|JAMES CHARLES ABBOTT, Warden; JOHN SUTHERS, Attorney General of the State of Colorado,|
After pleading guilty in Colorado state court to vehicular homicide, Mr. Brou was sentenced to a term of seven years imprisonment and a three-year term of supervised release. He did not appeal his sentence. Instead, he filed a motion under Rule 35(c) of the Colorado Rules of Criminal Procedure, arguing that his sentence was illegal because the combined length of his prison term and mandatory probation is ten years, longer than the seven years he agreed to serve as part of his plea deal. The Colorado district court denied his motion. The court entered a brief order stating:
[T]he court finds that the period of mandatory parole the [sic] attaches by operation of 18-1.3-401(1)(A)(V) is an incidental and distinct element of the def's sentence, separate [sic] from the term of incarceration imposed by the trial court; People v. Johnson, 13 P.3d 309, 313 (Colo. 2000); in light of the above the court finds the def's motion is not meritorious and this does not require a hearing; Order: Def 35a/c motion is respectfully denied.
R. Doc. 9, Ex. A. Mr. Brou appealed this order to the Colorado Court of Appeals, but that Court dismissed his appeal as untimely. The Colorado Supreme Court also refused to consider the merits of Mr. Brou's argument, again because it was untimely.
After completion of these proceedings in the Colorado courts, Mr. Brou filed a motion under 28 U.S.C. § 2254 in the United States District Court for the District of Colorado, raising the same claims. The district court denied Mr. Brou's petition because he failed to exhaust his state-court remedies. R. Doc. 13, at 3. It also denied his motion for reconsideration, R. Doc. 15, and his motion for a certificate of appealability, R. Doc. 19.
I. Mr. Brou's Appeal Is Timely.
Before addressing whether to grant Mr. Brou's application for COA, we must first address whether his appeal to this Court was timely. The district court order denying his petition was docketed on May 18, 2006. Ordinarily, a notice of appeal must be filed within thirty days of that event. See Fed. R. App. P. 4(a)(1). Mr. Brou did not file his notice of appeal until July 28, 2006, well outside that thirty-day deadline. After the district court entered its May 18, 2006, order, however, it did not enter a separate judgment under Rule 58 of the Federal Rules of Civil Procedure. Accordingly, Mr. Brou had 150 days from the entry of the order to file his appeal, Fed. R. Civ. P. 58 (b)(2)(B). Because he filed his COA application within that period, his appeal is timely. See generally Clough v. Rush, 959 F.2d 182, 18485 (10th Cir. 1992) (explaining when Rule 58 requires a separate document to trigger the appeal process).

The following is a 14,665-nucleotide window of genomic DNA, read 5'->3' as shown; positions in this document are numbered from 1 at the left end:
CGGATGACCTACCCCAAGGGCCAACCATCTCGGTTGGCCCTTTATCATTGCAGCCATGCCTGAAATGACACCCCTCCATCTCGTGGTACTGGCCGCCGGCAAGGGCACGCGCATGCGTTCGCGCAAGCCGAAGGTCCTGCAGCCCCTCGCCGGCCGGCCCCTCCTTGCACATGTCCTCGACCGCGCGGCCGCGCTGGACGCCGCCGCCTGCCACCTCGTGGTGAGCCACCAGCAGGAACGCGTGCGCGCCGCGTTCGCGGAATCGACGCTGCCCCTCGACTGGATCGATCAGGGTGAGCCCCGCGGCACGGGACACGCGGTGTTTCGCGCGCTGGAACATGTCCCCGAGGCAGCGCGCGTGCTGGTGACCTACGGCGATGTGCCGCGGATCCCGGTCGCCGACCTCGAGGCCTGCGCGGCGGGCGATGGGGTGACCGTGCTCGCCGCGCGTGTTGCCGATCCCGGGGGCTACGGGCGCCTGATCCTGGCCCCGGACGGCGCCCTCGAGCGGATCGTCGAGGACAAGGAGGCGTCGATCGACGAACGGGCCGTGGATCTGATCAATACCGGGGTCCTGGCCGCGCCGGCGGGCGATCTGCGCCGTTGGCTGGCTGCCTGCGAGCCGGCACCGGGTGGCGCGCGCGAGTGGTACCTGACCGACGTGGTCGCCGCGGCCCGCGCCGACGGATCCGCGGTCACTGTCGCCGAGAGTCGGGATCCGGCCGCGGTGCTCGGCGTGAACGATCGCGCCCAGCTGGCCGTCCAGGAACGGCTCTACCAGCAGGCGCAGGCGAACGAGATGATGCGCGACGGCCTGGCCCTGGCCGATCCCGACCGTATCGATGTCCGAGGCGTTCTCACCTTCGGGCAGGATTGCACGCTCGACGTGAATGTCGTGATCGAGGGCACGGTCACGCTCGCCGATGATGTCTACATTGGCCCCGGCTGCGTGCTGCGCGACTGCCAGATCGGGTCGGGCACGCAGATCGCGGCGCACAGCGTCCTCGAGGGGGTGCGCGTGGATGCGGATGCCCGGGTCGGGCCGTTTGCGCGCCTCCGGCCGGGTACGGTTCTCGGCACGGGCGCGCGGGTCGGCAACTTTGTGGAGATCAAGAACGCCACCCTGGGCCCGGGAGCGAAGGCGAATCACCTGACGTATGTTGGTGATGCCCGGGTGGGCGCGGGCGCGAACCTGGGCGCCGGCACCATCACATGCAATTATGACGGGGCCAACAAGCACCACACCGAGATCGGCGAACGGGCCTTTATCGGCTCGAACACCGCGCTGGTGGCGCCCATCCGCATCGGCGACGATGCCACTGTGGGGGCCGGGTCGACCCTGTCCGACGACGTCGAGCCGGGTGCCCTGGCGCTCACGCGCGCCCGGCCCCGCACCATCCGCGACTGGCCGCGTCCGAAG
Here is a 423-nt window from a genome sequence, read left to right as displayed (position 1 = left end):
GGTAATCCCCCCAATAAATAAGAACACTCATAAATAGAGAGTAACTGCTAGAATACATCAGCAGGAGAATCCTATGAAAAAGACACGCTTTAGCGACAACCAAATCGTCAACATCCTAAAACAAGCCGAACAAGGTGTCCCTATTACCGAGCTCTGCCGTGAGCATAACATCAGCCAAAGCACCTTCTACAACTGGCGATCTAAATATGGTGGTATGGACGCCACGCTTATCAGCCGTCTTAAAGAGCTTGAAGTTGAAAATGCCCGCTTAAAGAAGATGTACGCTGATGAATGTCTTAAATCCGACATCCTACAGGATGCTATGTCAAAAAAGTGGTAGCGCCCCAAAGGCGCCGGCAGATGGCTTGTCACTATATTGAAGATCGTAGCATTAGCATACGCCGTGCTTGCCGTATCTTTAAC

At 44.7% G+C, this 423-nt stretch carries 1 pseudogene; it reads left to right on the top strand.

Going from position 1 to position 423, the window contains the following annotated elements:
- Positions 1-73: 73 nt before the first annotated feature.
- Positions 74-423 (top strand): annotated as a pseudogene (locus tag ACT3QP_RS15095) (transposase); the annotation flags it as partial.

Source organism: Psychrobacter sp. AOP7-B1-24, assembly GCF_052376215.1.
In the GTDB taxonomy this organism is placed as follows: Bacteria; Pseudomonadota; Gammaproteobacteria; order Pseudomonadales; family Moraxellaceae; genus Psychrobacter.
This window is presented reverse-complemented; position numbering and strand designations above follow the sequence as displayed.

II. Mr. Brou Is Not Entitled to a COA.
The denial of a motion for relief under 28 U.S.C. § 2254 may be appealed only if the district court or this Court first issues a COA. 28 U.S.C. § 2253(c)(1)(A). A COA will issue "only if the applicant has made a substantial showing of the denial of a constitutional right." 28 U.S.C. § 2253(c)(2). In order to make such a showing, a petitioner must demonstrate that "reasonable jurists could debate whether . . . the petition should have been resolved in a different manner or that the issues presented were adequate to deserve encouragement to proceed further." Slack v. McDaniel, 529 U.S. 473, 484 (2000) (internal quotation marks omitted). When a district court's dismissal rests on procedural grounds, we will issue a COA only when "jurists of reason would find it debatable whether the district court was correct in its procedural ruling." Id. at 484.
Even under the liberal standard by which we judge a pro se litigant's pleadings, see Ledbetter v. City of Topeka, Kansas, 318 F.3d 1183, 1187 (10th Cir. 2003), Mr. Brou fails to convince us that the district court should have resolved his petition differently. Our precedent and the statutory language unambiguously require § 2254 petitioners to exhaust state remedies. See, e.g., Dever v. Kan. State Penitentiary, 36 F.3d 1531, 1534 (10th Cir. 1994) (citing 28 U.S.C. § 2254(b)). "The exhaustion requirement is satisfied if the issues have been 'properly presented to the highest state court, either by direct review of the conviction or in a postconviction attack.'" Brown v. Shanks, 185 F.3d 1122, 1124 (10th Cir. 1999) (quoting Dever v. Kan. State Penitentiary, 36 F.3d 1531, 1534 (10th Cir. 1994)). Issues are not "properly presented" to the state appellate courts if the appeal was not filed on a timely basis. Because Mr. Brou's appeal of the denial of his Rule 35(c) motion was dismissed as untimely, and he has provided no argument why that disposition was in error, we conclude that he has failed to exhaust his claims in state court. Given the clarity of our precedent, and Mr. Brou's failure to comply with it, reasonable jurists would agree that the district court's procedural ruling was correct.Conclusion
Accordingly, we DENY Mr. Brou's request for a COA and DISMISS this appeal.
Petitioner's motion to proceed in forma pauperis is also DENIED.
Entered for the Court,
Michael W. McConnell
*.This order is not binding precedent, except under the doctrines of law of the case, res judicata, and collateral estoppel.